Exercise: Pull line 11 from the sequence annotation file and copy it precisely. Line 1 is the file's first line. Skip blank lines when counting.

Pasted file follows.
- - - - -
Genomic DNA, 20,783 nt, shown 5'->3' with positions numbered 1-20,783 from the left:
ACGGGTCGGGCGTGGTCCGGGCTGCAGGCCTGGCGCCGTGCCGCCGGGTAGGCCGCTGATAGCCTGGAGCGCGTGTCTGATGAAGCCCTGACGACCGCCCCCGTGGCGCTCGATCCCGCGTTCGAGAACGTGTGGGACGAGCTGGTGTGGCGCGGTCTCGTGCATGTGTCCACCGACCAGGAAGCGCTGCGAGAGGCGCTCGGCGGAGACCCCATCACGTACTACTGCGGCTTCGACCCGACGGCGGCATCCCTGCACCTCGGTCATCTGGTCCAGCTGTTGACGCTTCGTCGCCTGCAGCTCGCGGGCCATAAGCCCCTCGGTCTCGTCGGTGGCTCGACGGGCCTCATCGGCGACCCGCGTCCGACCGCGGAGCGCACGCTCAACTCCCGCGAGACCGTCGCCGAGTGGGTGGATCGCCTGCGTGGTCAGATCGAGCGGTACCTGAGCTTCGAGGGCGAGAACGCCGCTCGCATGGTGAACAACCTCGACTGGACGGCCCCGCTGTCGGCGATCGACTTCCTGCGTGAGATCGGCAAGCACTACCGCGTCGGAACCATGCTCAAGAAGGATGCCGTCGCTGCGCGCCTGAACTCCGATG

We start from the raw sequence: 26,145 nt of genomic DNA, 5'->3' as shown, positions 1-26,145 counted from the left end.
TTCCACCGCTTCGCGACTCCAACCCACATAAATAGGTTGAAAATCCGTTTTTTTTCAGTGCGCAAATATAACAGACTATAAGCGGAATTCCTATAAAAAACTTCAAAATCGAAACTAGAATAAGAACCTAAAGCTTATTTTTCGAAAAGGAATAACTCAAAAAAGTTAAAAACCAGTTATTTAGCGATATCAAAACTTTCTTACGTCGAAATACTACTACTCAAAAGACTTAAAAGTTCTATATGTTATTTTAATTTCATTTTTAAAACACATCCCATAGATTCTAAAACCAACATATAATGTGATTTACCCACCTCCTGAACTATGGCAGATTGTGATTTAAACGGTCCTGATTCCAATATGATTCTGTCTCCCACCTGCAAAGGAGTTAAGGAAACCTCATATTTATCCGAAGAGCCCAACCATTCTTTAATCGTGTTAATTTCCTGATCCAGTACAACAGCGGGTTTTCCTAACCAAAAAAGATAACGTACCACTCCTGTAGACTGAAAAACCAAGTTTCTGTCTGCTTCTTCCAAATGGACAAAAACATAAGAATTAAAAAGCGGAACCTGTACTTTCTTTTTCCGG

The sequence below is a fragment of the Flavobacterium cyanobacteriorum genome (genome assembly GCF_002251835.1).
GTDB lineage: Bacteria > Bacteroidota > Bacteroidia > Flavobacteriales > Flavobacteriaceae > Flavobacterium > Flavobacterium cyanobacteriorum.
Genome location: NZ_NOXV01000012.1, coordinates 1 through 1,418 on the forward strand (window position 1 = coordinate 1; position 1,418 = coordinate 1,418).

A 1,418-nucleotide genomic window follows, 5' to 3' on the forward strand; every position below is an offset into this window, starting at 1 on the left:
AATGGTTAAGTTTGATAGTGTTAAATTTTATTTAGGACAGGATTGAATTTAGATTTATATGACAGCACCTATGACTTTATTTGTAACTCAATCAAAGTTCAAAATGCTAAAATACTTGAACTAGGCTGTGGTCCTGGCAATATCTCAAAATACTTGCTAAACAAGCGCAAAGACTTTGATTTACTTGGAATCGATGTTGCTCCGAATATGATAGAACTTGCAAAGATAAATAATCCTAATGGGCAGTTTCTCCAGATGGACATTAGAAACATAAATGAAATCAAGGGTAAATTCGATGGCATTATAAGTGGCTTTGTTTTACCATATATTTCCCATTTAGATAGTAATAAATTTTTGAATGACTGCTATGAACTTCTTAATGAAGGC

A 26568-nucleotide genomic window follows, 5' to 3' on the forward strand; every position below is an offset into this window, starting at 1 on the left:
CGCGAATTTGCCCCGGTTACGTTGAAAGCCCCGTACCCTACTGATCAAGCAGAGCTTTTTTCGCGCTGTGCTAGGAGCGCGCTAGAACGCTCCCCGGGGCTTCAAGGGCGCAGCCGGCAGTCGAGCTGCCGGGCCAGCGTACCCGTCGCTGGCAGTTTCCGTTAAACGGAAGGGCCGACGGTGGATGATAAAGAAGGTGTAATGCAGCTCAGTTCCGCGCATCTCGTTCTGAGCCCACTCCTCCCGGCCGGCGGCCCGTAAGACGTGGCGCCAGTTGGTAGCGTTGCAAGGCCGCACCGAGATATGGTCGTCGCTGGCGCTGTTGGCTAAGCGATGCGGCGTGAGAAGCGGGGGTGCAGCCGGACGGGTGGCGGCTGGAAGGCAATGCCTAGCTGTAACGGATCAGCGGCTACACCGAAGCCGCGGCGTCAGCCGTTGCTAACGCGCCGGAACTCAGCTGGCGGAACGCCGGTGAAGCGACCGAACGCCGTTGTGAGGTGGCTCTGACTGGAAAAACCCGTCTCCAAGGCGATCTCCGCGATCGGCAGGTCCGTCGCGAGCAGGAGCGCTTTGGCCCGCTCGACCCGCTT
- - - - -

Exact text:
CGCGAATTTGCCCCGGTTACGTTGAAAGCCCCGTACCCTACTGATCAAGCAGAGCTTTTTTCGCGCTGTGCTAGGAGCGCGCTAGAACGCTCCCCGGGGCTTCAAGGGCGCAGCCGGCAGTCGAGCTGCCGGGCCAGCGTACCCGTCGCTGGCAGTTTCCGTTAAACGGAAGGGCCGACGGTGGATGATAAAGAAGGTGTAATGCAGCTCAGTTCCGCGCATCTCGTTCTGAGCCCACTCCTCCCGGCCGGCGGCCCGTAAGACGTGGCGCCAGTTGGTAGCGTTGCAAGGCCGCACCGAGATATGGTCGTCGCTGGCGCTGTTGGCTAAGCGATGCGGCGTGAGAAGCGGGGGTGCAGCCGGACGGGTGGCGGCTGGAAGGCAATGCCTAGCTGTAACGGATCAGCGGCTACACCGAAGCCGCGGCGTCAGCCGTTGCTAACGCGCCGGAACTCAGCTGGCGGAACGCCGGTGAAGCGACCGAACGCCGTTGTGAGGTGGCTCTGACTGGAAAAACCCGTCTCCAAGGCGATCTCCGCGATCGGCAGGTCCGTCGCGAGCAGGAGCGCTTTGGCCCGCTCGACCCGCTT